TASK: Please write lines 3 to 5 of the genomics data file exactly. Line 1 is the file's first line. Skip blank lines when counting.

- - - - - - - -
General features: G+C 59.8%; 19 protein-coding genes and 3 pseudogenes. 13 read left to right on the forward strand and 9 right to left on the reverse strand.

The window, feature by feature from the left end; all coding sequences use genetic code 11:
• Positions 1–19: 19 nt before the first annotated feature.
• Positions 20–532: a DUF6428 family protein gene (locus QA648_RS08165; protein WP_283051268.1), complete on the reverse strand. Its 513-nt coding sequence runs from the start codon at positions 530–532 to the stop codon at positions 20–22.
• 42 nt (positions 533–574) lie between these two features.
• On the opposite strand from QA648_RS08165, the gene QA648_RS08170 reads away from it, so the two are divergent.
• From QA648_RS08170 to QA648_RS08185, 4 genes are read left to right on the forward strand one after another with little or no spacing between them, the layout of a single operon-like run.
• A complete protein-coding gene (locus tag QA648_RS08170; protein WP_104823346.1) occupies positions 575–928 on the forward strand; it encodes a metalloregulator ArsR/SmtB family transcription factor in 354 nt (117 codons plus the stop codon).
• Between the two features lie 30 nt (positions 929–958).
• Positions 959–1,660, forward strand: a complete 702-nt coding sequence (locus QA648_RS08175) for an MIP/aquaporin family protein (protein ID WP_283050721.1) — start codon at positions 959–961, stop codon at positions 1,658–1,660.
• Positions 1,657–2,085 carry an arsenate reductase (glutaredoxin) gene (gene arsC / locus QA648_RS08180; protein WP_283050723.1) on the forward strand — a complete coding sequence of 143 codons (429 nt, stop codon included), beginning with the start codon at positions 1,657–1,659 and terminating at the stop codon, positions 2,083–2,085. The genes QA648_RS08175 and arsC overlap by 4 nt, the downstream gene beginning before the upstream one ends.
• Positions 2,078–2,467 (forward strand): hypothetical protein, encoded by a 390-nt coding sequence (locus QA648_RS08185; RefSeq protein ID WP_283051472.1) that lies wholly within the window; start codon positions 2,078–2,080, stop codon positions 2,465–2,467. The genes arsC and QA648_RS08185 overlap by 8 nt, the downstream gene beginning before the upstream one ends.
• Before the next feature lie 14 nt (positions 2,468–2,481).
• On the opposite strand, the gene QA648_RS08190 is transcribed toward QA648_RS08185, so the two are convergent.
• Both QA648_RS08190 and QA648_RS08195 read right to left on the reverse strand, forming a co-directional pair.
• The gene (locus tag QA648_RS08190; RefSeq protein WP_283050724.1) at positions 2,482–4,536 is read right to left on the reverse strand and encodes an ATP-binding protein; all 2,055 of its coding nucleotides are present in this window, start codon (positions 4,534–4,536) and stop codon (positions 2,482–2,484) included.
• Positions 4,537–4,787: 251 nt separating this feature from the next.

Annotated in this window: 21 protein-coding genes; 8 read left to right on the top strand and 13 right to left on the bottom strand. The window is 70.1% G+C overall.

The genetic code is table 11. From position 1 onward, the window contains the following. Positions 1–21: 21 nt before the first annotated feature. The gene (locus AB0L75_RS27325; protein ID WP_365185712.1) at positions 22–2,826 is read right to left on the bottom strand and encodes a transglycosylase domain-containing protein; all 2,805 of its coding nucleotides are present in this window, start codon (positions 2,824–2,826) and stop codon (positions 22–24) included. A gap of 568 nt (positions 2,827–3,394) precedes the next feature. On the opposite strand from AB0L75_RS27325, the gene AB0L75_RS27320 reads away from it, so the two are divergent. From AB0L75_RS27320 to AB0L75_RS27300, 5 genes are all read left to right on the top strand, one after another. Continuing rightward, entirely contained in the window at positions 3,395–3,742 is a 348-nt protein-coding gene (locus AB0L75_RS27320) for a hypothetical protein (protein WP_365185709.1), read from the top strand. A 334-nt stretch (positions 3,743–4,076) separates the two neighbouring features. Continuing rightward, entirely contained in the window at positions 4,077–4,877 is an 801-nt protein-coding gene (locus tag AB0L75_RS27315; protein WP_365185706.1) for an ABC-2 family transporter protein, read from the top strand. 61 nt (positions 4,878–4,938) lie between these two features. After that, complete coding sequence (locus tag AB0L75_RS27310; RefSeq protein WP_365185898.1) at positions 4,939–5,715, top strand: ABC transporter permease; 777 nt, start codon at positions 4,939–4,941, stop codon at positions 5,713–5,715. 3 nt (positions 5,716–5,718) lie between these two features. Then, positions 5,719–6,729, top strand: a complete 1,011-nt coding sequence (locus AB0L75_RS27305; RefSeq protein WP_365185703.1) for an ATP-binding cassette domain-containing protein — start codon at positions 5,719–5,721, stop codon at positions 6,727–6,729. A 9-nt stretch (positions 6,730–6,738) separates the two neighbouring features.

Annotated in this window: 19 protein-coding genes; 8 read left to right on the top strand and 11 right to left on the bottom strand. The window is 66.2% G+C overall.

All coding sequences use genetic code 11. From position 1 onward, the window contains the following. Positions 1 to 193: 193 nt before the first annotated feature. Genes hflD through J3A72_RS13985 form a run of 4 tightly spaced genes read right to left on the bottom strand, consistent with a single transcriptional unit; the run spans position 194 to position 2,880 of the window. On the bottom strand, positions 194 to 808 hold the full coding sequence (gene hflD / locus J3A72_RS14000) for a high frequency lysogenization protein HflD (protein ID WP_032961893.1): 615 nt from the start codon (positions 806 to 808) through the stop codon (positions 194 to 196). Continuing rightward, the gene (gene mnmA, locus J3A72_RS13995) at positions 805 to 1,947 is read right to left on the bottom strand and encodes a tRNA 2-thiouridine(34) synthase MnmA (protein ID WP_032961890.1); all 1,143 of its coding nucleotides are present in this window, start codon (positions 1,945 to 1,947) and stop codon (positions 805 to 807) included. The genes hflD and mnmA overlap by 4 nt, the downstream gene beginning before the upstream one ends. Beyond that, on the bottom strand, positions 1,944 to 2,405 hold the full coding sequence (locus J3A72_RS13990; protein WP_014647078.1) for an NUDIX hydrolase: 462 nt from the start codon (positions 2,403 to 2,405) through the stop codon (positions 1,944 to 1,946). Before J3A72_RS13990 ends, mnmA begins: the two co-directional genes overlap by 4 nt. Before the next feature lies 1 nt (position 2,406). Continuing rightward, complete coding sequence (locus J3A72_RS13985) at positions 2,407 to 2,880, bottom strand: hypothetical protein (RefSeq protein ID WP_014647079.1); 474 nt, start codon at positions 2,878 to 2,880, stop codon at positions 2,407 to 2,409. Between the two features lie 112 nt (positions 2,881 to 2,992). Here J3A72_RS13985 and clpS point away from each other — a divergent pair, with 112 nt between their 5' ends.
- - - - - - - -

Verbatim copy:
• Positions 1–19: 19 nt before the first annotated feature.
• Positions 20–532: a DUF6428 family protein gene (locus QA648_RS08165; protein WP_283051268.1), complete on the reverse strand. Its 513-nt coding sequence runs from the start codon at positions 530–532 to the stop codon at positions 20–22.
• 42 nt (positions 533–574) lie between these two features.